While myEnumerator.MoveNext()
         Console.WriteLine("{0}", myEnumerator.Current)
      End While
      Console.WriteLine()

      ' Resets the enumerator and displays the first element again.
      myEnumerator.Reset()
      If myEnumerator.MoveNext() Then
         Console.WriteLine("The first element is {0}.", myEnumerator.Current)
      End If 

   End Sub 'Main

End Class 'SamplesStringEnumerator 


'This code produces the following output.
'
'red
'orange
'yellow
'green
'blue
'indigo
'violet
'
'The first element is red.


[C#] 
using System;
using System.Collections.Specialized;

public class SamplesStringEnumerator  {

   public static void Main()  {

      // Creates and initializes a StringCollection.
      StringCollection myCol = new StringCollection();
      String[] myArr = new String[] { "red", "orange", "yellow", "green", "blue", "indigo", "violet" };
      myCol.AddRange( myArr );

      // Enumerates the elements in the StringCollection.
      StringEnumerator myEnumerator = myCol.GetEnumerator();
      while ( myEnumerator.MoveNext() )
         Console.WriteLine( "{0}", myEnumerator.Current );
      Console.WriteLine();

      // Resets the enumerator and displays the first element again.
      myEnumerator.Reset();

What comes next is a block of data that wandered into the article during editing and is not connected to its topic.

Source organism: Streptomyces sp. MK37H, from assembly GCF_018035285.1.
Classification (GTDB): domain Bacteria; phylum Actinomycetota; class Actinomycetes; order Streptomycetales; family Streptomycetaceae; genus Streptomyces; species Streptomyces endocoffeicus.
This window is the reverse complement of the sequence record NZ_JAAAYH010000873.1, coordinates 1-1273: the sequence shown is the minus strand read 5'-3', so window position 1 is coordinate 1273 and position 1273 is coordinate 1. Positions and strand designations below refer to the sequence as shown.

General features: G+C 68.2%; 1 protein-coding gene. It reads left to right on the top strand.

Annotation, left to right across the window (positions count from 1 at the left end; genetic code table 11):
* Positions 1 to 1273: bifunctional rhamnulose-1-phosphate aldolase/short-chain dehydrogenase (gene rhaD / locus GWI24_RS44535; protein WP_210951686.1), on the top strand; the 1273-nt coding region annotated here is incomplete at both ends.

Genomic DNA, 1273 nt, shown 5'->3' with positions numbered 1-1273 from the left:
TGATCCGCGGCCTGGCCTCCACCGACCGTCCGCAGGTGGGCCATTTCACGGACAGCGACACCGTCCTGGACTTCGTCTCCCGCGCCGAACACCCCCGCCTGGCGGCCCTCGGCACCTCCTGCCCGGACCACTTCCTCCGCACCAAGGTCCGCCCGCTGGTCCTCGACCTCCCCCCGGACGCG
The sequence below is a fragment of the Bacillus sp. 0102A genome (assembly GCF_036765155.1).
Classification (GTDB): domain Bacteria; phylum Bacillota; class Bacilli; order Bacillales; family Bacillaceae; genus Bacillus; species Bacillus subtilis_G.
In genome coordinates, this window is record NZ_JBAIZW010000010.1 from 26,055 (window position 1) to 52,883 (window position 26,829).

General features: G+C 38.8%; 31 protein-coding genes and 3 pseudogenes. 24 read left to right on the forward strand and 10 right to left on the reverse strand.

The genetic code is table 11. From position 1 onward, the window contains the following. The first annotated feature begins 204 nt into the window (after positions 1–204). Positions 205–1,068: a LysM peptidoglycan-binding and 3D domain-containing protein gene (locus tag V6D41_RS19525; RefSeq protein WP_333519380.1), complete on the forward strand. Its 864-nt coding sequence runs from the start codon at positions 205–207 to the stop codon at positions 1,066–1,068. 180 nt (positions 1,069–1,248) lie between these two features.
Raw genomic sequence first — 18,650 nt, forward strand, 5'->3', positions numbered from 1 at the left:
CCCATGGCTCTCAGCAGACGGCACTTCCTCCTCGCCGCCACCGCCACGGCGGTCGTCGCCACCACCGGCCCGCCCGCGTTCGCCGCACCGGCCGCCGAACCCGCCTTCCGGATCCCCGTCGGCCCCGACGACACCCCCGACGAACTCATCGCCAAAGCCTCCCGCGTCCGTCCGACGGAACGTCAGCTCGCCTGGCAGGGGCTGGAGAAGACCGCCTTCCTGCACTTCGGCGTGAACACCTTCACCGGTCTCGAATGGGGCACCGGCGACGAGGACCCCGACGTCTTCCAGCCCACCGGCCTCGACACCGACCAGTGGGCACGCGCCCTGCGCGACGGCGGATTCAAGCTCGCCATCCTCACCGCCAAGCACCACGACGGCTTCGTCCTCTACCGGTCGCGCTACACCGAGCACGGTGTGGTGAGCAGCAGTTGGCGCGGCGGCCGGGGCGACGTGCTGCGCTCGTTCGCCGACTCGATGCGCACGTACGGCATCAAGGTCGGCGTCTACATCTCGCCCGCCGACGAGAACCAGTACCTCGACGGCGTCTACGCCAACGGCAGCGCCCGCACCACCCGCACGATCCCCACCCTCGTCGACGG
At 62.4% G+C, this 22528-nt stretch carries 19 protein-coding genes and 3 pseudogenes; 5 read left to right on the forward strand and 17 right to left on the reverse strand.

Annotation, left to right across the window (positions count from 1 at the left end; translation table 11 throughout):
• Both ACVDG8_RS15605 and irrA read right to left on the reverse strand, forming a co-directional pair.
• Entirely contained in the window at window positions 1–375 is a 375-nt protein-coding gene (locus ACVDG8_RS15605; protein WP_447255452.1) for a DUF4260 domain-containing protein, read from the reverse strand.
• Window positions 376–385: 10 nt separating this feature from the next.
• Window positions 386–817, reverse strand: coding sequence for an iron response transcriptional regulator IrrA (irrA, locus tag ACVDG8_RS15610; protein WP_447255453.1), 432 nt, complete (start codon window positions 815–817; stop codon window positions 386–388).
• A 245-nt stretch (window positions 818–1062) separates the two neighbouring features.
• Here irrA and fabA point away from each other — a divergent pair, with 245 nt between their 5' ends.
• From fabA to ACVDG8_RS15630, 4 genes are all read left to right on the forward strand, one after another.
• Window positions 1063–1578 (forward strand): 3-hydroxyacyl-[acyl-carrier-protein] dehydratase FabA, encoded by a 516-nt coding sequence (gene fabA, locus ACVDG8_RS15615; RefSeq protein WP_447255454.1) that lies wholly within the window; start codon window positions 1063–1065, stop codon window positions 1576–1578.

if ( myEnumerator.MoveNext() )
         Console.WriteLine( "The first element is {0}.", myEnumerator.Current );

   }

}

/*
This code produces the following output.

red
orange
yellow
green
blue
indigo
violet

The first element is red.

*/

[C++] 
#using <mscorlib.dll>
#using <System.dll>

using namespace System;
using namespace System::Collections::Specialized;

int main() {

   // Creates and initializes a StringCollection.
   StringCollection* myCol = new StringCollection();
   String* myArr[] = { S"red", S"orange", S"yellow", S"green", S"blue", S"indigo", S"violet" };
   myCol->AddRange(myArr);

   // Enumerates the elements in the StringCollection.
   StringEnumerator* myEnumerator = myCol->GetEnumerator();
   while (myEnumerator->MoveNext())
      Console::WriteLine(S"{0}", myEnumerator->Current);
   Console::WriteLine();

   // Resets the enumerator and displays the first element again.
   myEnumerator->Reset();
   if (myEnumerator->MoveNext())
      Console::WriteLine(S"The first element is {0}.", myEnumerator->Current);

}


/*
This code produces the following output.

red
orange
yellow
green
blue
indigo
violet

The first element is red.

*/

[JScript] No example is available for JScript. To view a Visual Basic, C#, or C++ example, click the Language Filter button Language Filter in the upper-left corner of the page.

Requirements

Namespace: System.Collections.Specialized

Platforms: Windows 98, Windows NT 4.0, Windows Millennium Edition, Windows 2000, Windows XP Home Edition, Windows XP Professional, Windows Server 2003 family

Assembly: System (in System.dll)

See Also

StringEnumerator Members | System.Collections.Specialized Namespace | IEnumerable | IEnumerator | StringCollection